Published authors have websites. That is the norm these days.
But what about unpublished writers, like you and me? Should we spend time creating a website when we don’t have any published work to promote?
In an interview with literary agents Andrea Hurst and Associates, writer Jane Friedman (former publisher for Writer’s Digest) thinks we should. She believes a professional author website is “without question” the most important area a writer should be focusing on now to build a career.
Here’s a summary of Ms. Friedman’s advice for unpublished writers:
- It’s never too soon to establish a website. Ms. Friedman notes three things that call for writers to get started now:
- The learning curve that’s involved in creating and keeping a site;
- A website is a work in progress always; and
- You don’t want to start a website on the day it’s supposed to produce results.
- A hub, not a blog. Ms. Friedman makes clear that by website she doesn’t mean blogging. Instead, a writer’s website should be the center of everything you do online, and where anyone can find out about you, your writing, and your contact information. Writer’s Digest describes the author website as your business card to the world:
- to inform people about who you are; and
- to market your writing efforts to your target audience: potential readers or clients, publishers, editors, or agents.
- Create one even if you don’t have anything to put on it. As an unpublished writer, you may think you don’t have anything to put on your website. Ms. Friedman says, “Maybe that’s true, but I don’t care.” Create one, she says:
- if you’re serious about a long-term career as an author;
- to learn the technology;
- to become comfortable now with having and cultivating an online version of who you are;
- to experience how powerful having a website is; and
- to cultivate opportunities and contacts while waiting to be published.
- It doesn’t have to be perfect. Just do it, she says. Ms. Friedman describes your website as “your single most important marketing and advertising tool, aside from your professional partnerships/relationships.” There are plenty of tools available to make a simple website. I recommend WordPress and here’s why.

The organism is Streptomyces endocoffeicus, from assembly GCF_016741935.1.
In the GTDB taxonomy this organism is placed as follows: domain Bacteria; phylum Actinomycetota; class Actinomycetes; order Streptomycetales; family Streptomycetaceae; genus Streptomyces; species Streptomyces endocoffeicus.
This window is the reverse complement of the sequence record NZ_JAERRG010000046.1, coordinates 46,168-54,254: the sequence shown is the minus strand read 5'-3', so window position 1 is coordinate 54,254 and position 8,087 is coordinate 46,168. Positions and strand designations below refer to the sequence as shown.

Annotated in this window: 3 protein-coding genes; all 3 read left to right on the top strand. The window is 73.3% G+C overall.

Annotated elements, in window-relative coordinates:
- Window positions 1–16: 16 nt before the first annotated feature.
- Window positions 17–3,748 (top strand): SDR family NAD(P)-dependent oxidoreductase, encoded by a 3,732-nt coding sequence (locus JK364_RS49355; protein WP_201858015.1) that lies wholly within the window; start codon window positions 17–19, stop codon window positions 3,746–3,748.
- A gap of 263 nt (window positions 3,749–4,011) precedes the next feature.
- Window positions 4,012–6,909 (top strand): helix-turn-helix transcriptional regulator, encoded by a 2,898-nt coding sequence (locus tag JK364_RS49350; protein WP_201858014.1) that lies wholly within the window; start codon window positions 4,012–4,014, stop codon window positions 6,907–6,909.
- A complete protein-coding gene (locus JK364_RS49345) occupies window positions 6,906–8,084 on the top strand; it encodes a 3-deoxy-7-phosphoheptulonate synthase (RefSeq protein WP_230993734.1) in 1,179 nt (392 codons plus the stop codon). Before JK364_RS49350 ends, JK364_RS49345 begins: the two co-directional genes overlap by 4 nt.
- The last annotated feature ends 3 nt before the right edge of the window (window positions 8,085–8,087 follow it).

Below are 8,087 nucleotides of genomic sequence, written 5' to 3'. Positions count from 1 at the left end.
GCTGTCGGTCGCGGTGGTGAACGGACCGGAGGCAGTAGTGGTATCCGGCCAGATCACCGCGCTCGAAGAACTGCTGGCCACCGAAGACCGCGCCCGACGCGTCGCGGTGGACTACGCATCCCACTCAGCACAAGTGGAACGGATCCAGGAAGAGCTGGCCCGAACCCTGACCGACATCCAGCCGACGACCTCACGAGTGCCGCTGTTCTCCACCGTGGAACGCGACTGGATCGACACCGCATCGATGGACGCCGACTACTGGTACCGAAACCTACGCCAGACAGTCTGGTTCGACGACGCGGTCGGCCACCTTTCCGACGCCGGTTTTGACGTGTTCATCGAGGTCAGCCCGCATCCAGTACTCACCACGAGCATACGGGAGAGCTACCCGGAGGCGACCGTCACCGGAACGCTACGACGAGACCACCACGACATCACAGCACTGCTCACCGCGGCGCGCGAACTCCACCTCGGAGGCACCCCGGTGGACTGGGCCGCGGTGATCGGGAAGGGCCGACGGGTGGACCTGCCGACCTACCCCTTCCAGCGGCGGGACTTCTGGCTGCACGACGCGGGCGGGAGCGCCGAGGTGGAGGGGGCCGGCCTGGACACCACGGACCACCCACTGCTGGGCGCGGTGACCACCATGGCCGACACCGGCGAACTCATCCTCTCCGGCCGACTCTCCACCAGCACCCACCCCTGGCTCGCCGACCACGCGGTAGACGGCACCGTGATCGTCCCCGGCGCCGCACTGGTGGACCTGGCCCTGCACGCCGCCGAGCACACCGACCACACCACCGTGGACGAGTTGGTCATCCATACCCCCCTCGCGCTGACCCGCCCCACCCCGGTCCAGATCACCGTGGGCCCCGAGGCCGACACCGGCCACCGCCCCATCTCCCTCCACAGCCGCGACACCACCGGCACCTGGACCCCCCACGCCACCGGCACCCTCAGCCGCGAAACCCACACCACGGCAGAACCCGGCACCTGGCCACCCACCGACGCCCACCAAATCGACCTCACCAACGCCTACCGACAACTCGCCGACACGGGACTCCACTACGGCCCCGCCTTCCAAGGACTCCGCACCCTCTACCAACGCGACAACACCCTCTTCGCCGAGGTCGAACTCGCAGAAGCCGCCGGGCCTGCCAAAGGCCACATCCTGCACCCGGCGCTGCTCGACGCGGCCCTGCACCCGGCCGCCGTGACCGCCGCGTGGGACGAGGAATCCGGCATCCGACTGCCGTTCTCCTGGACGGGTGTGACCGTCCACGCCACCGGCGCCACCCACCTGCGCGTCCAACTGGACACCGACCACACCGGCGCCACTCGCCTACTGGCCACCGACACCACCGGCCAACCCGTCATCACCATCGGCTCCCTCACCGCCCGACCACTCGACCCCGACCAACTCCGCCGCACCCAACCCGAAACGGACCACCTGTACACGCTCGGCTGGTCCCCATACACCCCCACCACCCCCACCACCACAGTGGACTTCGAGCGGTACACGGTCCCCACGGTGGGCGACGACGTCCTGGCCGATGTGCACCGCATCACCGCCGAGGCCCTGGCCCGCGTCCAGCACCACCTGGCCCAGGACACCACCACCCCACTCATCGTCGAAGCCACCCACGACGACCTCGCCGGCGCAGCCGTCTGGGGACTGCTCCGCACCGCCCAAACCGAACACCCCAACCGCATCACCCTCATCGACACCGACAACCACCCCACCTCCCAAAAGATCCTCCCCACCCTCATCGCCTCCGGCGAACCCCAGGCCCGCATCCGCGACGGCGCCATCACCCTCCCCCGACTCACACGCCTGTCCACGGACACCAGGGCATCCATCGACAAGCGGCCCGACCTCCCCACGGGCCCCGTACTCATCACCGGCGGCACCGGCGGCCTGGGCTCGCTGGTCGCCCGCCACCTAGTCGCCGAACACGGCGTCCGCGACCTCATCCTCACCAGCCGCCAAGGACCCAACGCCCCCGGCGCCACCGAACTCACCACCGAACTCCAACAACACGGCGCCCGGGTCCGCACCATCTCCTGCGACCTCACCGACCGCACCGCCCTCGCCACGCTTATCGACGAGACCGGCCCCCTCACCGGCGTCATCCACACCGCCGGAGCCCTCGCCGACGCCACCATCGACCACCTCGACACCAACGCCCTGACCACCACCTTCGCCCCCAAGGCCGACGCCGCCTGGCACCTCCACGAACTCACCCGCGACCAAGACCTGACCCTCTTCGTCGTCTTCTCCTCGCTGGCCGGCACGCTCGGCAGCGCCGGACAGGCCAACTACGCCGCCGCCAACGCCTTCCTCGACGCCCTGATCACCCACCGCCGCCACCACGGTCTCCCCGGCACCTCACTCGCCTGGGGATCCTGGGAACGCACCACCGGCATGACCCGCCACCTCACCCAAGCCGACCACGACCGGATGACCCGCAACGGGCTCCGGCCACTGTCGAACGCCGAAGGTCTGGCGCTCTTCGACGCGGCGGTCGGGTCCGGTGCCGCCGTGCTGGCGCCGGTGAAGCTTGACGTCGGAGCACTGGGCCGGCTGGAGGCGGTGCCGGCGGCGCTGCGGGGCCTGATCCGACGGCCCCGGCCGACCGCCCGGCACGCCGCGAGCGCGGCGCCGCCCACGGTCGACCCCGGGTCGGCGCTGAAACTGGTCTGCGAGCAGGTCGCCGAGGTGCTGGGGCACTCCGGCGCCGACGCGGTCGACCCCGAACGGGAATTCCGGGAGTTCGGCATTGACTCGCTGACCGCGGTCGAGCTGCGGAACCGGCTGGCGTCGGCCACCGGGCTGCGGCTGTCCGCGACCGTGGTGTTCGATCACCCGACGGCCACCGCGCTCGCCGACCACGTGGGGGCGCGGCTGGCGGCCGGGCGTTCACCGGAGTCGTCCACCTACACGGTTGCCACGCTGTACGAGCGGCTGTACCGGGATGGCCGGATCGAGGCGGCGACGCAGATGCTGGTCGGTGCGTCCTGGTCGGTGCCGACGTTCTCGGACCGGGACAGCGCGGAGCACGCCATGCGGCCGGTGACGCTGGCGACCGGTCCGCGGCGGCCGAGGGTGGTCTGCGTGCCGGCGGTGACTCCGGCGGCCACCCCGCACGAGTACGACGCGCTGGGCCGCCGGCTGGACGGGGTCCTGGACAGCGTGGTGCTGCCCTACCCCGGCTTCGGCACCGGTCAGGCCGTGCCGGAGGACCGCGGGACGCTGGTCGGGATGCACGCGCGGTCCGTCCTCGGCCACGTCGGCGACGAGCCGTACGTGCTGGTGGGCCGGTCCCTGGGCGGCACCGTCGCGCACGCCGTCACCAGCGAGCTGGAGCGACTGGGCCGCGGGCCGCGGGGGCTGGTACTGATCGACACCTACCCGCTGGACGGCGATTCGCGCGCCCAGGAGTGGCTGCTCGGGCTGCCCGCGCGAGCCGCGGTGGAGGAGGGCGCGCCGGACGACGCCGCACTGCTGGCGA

I took Ms. Friedman’s advice and started reworking my Afternoon Tea blog, which houses my writing collection. The biggest change is my home page. Before, visitors would see my latest posts on my home page. Now the first thing they see is a Welcome page with a tab for latest posts:
That’s the top half of the Welcome page. I’ll also be moving all my writing categories under one Portfolio tab and adding a Contact tab, among others. If you visit my Facebook page, you’ll see that I’m using the same images here as I work to keep my look consistent across the Web.
Under the fold, the website looks like this:
This area is where I’ve added my twitter feed, a blog award listing and my photo. I’ll be adding a short bio, links to my other social media sites, and a Follow form. Eventually I will be changing the site name to have my name out front.
It’s all preliminary and I’m having a lot of fun with it.
All of this may sound premature to you, if you’re still working to get your writing published. Take the advice of a publishing professional like Jane Friedman and get started. Websites aren’t reserved for published authors. Get the word out now that you’re serious about being a writer. Then you’ll be prepared for when that wonderful day arrives: your work published and ready for the world to enjoy.
What do you think about Jane’s advice for writers and websites?